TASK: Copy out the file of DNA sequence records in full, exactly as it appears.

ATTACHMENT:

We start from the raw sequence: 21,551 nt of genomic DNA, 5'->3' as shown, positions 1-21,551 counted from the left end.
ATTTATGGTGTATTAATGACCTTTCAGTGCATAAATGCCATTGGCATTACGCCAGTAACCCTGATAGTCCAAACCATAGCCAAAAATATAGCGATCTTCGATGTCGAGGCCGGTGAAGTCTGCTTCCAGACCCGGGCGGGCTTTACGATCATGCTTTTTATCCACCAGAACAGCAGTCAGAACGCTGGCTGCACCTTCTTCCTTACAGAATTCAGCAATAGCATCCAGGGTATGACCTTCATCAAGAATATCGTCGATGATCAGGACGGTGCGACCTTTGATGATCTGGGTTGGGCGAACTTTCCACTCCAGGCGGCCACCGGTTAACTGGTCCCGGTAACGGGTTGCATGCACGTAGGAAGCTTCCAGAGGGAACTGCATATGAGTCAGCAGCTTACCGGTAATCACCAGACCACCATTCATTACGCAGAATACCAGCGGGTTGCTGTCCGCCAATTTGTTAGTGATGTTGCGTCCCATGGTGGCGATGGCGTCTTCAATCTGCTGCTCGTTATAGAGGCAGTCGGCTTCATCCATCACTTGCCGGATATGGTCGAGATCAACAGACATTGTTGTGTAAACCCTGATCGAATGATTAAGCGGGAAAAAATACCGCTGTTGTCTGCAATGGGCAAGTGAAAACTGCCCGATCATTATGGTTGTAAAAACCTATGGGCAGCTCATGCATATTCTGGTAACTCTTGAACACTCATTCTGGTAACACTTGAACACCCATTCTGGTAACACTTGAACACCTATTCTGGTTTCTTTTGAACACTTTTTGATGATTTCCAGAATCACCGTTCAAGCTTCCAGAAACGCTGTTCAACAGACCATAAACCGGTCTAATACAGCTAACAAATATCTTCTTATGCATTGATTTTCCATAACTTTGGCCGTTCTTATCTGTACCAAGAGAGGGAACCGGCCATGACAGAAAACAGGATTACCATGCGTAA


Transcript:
We start from the raw sequence: 21,551 nt of genomic DNA, 5'->3' as shown, positions 1-21,551 counted from the left end.
ATTTATGGTGTATTAATGACCTTTCAGTGCATAAATGCCATTGGCATTACGCCAGTAACCCTGATAGTCCAAACCATAGCCAAAAATATAGCGATCTTCGATGTCGAGGCCGGTGAAGTCTGCTTCCAGACCCGGGCGGGCTTTACGATCATGCTTTTTATCCACCAGAACAGCAGTCAGAACGCTGGCTGCACCTTCTTCCTTACAGAATTCAGCAATAGCATCCAGGGTATGACCTTCATCAAGAATATCGTCGATGATCAGGACGGTGCGACCTTTGATGATCTGGGTTGGGCGAACTTTCCACTCCAGGCGGCCACCGGTTAACTGGTCCCGGTAACGGGTTGCATGCACGTAGGAAGCTTCCAGAGGGAACTGCATATGAGTCAGCAGCTTACCGGTAATCACCAGACCACCATTCATTACGCAGAATACCAGCGGGTTGCTGTCCGCCAATTTGTTAGTGATGTTGCGTCCCATGGTGGCGATGGCGTCTTCAATCTGCTGCTCGTTATAGAGGCAGTCGGCTTCATCCATCACTTGCCGGATATGGTCGAGATCAACAGACATTGTTGTGTAAACCCTGATCGAATGATTAAGCGGGAAAAAATACCGCTGTTGTCTGCAATGGGCAAGTGAAAACTGCCCGATCATTATGGTTGTAAAAACCTATGGGCAGCTCATGCATATTCTGGTAACTCTTGAACACTCATTCTGGTAACACTTGAACACCCATTCTGGTAACACTTGAACACCTATTCTGGTTTCTTTTGAACACTTTTTGATGATTTCCAGAATCACCGTTCAAGCTTCCAGAAACGCTGTTCAACAGACCATAAACCGGTCTAATACAGCTAACAAATATCTTCTTATGCATTGATTTTCCATAACTTTGGCCGTTCTTATCTGTACCAAGAGAGGGAACCGGCCATGACAGAAAACAGGATTACCATGCGTAA